Who knows, through a bit of hard work, you may become master of the chicken yard–or worm box–and hunger for new challenges which, in turn, will further expand your urban homestead and close even more nutrient loops.

Heck, it’s even possible you might have a whole lot of fun in the process.

Good-Bye Studs Terkel…….

Talk about a one-two punch.

First, we loose Kurt Vonnegut to a fall, and now, Studs Terkel.

Not only is this a tremendous blow to American literature, but we have lost two of our nation’s greatest dissenters.  You see, both Mr. Vonngegut and Terkel believed democracy was more than a marketing gimmick, able to survive scrutiny and other external challenges.

The ever feisty Mr. Terkel even sued the Bush Administration for it’s illegal wiretapping of American citizens.  Studs explained his motivation in the New York Times:

I have observed and written about American life for some time. In truth, nothing much surprises me anymore. But I always feel uplifted by this: Given the facts and an opportunity to act, the body politic generally does the right thing. By revealing the truth in a public forum, the American people will have the facts to play their historic, heroic role in putting our nation back on the path toward freedom. That is why we deserve our day in court.

This comes in stark contrast to Sarah Palin’s views of what Constitutional freedoms are all about.  Palin believes the First Amendment should be used to protect the powerful against criticism arguing:

“If [the media] convince enough voters that that is negative campaigning, for me to call Barack Obama out on his associations,” Palin told host Chris Plante, “then I don’t know what the future of our country would be in terms of First Amendment rights and our ability to ask questions without fear of attacks by the mainstream media.”

Yeah, what ever you say Caribou Barbie.

You can learn more about the remarkable Stud Terkel by clicking here or here.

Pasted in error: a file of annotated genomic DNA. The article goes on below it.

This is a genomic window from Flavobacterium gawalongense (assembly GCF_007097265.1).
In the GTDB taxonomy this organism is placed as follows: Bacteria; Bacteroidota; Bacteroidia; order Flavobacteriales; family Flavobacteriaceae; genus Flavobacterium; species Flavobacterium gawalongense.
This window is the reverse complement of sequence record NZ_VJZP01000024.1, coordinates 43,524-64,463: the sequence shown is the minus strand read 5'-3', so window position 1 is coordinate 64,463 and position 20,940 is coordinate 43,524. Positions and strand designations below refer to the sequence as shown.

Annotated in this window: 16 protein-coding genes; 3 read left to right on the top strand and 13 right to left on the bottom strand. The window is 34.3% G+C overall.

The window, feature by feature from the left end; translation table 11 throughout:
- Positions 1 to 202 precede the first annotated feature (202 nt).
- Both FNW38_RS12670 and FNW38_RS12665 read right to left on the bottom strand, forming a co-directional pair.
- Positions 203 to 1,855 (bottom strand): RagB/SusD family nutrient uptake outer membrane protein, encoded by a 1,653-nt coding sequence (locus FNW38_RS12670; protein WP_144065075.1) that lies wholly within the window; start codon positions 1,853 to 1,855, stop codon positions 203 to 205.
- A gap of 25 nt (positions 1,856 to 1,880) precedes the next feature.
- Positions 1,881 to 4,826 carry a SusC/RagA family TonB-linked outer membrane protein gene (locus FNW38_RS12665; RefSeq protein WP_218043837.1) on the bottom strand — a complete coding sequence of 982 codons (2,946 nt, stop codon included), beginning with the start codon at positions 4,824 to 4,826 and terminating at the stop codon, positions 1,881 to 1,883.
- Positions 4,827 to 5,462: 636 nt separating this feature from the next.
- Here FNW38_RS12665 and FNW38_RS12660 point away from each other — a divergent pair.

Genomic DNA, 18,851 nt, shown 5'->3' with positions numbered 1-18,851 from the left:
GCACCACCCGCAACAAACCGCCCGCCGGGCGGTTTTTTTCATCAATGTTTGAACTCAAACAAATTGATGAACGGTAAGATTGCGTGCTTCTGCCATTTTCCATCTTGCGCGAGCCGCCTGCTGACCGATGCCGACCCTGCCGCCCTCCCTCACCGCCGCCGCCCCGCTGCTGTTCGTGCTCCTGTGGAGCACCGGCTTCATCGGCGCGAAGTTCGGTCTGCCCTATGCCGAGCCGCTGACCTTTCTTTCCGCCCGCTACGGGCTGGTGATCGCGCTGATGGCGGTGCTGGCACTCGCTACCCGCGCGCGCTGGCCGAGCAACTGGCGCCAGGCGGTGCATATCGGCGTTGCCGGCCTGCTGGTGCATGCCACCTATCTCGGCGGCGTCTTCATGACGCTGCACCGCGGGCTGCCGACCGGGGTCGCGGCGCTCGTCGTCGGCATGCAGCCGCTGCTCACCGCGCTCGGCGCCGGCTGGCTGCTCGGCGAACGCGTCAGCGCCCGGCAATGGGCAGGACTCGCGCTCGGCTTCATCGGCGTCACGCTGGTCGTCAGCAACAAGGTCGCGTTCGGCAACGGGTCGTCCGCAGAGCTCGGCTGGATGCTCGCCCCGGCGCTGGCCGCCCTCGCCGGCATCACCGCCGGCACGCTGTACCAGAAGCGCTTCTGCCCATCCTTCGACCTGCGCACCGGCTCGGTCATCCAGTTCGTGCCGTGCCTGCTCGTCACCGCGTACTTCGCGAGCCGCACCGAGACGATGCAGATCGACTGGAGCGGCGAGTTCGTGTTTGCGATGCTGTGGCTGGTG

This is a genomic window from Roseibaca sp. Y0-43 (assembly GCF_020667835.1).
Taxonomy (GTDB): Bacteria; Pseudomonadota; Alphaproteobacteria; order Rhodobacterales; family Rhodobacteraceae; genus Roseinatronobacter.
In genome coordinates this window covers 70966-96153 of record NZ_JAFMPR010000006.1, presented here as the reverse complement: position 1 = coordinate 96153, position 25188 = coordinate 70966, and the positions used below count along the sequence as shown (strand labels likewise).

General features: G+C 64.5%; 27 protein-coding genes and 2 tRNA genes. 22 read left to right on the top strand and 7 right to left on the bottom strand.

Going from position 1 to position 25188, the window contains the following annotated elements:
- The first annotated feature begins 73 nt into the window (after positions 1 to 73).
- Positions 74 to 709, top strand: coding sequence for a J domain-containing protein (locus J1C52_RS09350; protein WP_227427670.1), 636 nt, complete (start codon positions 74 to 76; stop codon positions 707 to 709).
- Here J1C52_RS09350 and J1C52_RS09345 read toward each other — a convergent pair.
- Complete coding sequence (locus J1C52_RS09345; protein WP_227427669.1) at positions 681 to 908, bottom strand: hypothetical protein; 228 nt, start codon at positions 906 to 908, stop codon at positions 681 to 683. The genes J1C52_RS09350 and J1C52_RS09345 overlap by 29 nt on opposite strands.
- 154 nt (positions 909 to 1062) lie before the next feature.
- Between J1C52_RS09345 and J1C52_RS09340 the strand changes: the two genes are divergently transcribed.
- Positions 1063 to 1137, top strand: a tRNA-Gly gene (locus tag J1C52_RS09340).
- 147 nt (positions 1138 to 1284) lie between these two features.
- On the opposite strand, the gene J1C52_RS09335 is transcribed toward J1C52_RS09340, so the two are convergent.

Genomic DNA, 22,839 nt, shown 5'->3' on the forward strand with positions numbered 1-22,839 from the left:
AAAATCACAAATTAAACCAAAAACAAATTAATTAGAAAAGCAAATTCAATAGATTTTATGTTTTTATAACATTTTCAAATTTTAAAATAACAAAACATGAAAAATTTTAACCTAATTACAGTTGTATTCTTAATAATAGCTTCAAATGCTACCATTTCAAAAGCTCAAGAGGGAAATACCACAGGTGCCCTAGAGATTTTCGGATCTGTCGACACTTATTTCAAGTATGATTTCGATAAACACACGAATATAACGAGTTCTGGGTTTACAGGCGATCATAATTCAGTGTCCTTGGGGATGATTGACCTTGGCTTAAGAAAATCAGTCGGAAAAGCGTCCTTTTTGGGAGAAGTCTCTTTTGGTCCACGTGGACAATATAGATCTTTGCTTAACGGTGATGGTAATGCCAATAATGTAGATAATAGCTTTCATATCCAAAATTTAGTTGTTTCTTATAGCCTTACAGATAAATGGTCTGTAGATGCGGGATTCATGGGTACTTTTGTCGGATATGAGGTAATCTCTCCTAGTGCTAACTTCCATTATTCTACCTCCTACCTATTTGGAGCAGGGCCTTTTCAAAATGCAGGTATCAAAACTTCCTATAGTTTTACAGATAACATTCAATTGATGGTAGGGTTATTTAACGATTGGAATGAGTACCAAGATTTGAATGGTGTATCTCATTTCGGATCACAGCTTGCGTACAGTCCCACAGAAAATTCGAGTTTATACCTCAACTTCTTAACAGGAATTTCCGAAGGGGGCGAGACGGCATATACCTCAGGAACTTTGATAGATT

King Dork…….

"They call me King Dork……Well, let me put it another way: no one actually calls me King Dork.  It’s how I refer to myself in my head, a silent protest and an acknowledgment of reality at the same time."  -King Dork

King Dork

Being a dork is a universal trait.  Unfortunately, the dork factor is seldom appreciated in its infancy.

Both teachers and peers take any hint of dorkdom as a personal threat, proof that said dork has managed to break free from the accepted group think and might have the courage to question the established power structure.  Independence makes dorks the first target for ridicule, or much worst.

A few lucky dorks survive the awkwardness, and the beatings, to become successful adults–think Bill Gates–even less grow up to become bona-fide rockers.  To Frank Portman’s credit, he is a dork who can rock and write.

 Portman has penned a wickedly funny book which documents the mental and physical abuse which "the normals" fondly looked back on as the high school experience.

Think of King Dork as the handbook which should be bundled with each Freaks and Geeks box-set.

I’m guessing King Dork takes place in the 80’s.  It is a time without cellphones, My-Space or the Internet.  This is a world populated by kids soon to be labeled Gen-X and the smug boomers who fail to impress them.

If you grew up in broken schools reading The Catcher in the Rye–thinking the book was an over-rated let down–King Dork is calling your name.   Portman gleefully stomps on the long boomer shadow, and destruction, which is cast over the next generation.

In fact, King Dork sticks it to the greatest generation in a way that is both twistedly funny and long overdue.

In the end, though, the attempt to save the world by forcing people to read The Catcher in the Rye and dressing casually and supporting public television and putting bumper stickers on Volvos and eating only weird expensive food and separating your cans and bottles and doing tai chi and going to the farmer’s market and pronouncing Spanish words with a cartoon-character accent and calling actresses actors and making up your own religion and so forth-well, the world refused to be saved that way.  Big surprise.  On the other hand, no one could ever mistake Hilmont High School for a prep school, so at least you accomplished that.  I mean, calling it a school involves the kind of generosity of spirit that in other circumstances might get you the Nobel Peace Prize nomination or something.  You stuck it to the old man, killed half of your brain cells, and dumbed down the educational system: you are the greatest generation.

Out of Our Minds…….

"Rejection. That’s what makes a college great. The exclusivity of any university is judged primarily by the amount of students it rejects." -Dean Van Horne in the movie Accepted